With those few words we just heard, the entire movement of Christianity was set in motion. It’s called The Great Commission and Jesus sends out his disciples and friends into the world, to tell others about the good news of God’s love. He invites all people everywhere to be his disciples and followers. These words have significance in our family, in our church, in our country and in our world.
The understanding, that we had been commanded and commissioned by Christ to go into the entire world and share our witness with young and old, rich and poor, men and women, and those of different cultures, traditions and faiths is incredible.
The message of hope and light and love, in itself is phenomenally good news.
But when I look at the annals of history, I see a plethora of hurt, pain, loss and suffering.
That’s at the root of what we are dealing with right now.
The Rev. Dr. Jim Wallis has mentioned in his book “American’s Original Sin” is that our country’s foundation was tied to the near extermination of one race of people and the enslavement of another.
As many of you know, often when I preach, I choose a word for the day. A word that invites us to talk together, to learn together and to practice our faith together. The word for today, is not an easy word. The word I want you to grapple with and begin to have meaningful dialogue about, is the word Racism. I want you to talk about the word racism. I want you to think about the sin of racism.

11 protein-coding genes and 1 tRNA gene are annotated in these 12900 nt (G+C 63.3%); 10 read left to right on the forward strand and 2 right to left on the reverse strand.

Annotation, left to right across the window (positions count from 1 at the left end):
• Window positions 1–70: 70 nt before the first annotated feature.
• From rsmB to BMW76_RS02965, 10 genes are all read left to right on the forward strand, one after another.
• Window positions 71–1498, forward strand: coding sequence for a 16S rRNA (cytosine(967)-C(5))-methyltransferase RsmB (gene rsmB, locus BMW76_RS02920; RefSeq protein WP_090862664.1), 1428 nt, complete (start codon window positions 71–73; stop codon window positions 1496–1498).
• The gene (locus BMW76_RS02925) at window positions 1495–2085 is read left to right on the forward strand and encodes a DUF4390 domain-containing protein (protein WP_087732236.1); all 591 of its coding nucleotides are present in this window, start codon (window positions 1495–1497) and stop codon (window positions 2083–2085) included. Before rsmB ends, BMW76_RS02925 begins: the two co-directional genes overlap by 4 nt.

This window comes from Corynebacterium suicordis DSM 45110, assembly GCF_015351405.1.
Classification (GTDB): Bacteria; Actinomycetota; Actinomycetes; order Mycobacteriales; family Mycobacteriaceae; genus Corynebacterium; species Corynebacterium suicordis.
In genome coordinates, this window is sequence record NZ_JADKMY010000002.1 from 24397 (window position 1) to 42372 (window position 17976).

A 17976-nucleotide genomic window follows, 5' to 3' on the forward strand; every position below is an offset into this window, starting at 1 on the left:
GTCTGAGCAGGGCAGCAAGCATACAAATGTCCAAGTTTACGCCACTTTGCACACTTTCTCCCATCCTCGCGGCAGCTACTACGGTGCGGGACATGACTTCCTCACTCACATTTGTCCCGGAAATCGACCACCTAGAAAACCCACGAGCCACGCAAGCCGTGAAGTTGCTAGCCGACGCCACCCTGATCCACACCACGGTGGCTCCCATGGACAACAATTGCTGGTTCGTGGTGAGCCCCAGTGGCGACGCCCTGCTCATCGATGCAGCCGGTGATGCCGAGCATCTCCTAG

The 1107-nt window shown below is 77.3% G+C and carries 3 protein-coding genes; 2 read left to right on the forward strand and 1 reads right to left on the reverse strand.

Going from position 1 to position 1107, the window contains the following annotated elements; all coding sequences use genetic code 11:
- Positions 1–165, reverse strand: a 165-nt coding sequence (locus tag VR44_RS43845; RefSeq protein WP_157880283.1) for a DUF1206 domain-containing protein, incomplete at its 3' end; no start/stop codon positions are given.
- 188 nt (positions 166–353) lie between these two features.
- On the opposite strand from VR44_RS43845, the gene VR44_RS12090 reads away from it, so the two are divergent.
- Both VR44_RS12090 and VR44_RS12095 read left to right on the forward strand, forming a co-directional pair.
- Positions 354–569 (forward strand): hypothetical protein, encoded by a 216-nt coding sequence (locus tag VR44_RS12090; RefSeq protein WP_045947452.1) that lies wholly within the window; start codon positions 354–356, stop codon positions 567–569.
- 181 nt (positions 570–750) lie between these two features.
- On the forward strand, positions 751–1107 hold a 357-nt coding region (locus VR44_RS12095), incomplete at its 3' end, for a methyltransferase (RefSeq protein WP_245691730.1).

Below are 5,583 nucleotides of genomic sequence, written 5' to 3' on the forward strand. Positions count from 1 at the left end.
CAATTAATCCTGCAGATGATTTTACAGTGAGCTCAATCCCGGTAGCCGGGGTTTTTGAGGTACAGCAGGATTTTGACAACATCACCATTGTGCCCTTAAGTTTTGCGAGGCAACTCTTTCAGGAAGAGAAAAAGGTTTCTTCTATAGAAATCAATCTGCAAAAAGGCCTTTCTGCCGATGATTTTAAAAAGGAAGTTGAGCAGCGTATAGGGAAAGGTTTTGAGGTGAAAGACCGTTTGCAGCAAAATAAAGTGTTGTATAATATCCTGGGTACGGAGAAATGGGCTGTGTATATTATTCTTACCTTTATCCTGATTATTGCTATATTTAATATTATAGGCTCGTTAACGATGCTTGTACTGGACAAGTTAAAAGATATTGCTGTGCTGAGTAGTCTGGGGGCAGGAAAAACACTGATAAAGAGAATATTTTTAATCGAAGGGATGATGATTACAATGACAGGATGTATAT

Dr. King said, “Certain conditions continue to exist in our society, which must be condemned as vigorously as we condemn riots.” “But in the final analysis, a riot is the language or voice of the unheard.”
“What is it that America has failed to hear?”
We are not valued, respected or honored as being beautiful and made with the imprint of God on our very being. We are having protests and demonstrations to remember the lives of people who for over 400 years have been thought of as “less than.” Too often in our country African-Americans are killed simply and solely for being different.
So, when we hear Jesus mentioned in the gospel today, the Sacrament of Baptism. God is inviting us to be agents of change. God is inviting us to commit our hearts and our lives to dismantling the sin of racism.
In baptism, we promised to honor, celebrate and respect the dignity of every human being.
The God, who as we heard in our reading from Genesis said on the six day that humanity…the crowning apex of creation--was good.
Because every body is sacred and matters to God. If they breath they have purpose. If they breath that means God’s hand is on them. If they breath, they have the very spark of God residing in their being.
It matters not if they are red, yellow, black, brown or white. They are still all precious in God’s sight.
It matters not if they are gay, straight, bi, lesbian or trans. They are still beloved by the God who made them.
It matters not if they are Republican, Democrat, Independent or undecided they are of infinite worth.
It matters not if they are a saint, sinner, skeptic or seeker. They are still a child of the progenitor of all.
We’ve been given this opportunity in time to change the pernicious course we have been venturing down. We can choose to transform this season in our nation into something redemptive, or leave it as simply rubble and ruins that will testify to, and speak volumes of our unwillingness to listen to the cries of our siblings in their hour of distress and need.
~ Fr. Joseph Alsay
Various Clergy and members of St. Augustine contribute to authoring the blog on a variety of topics.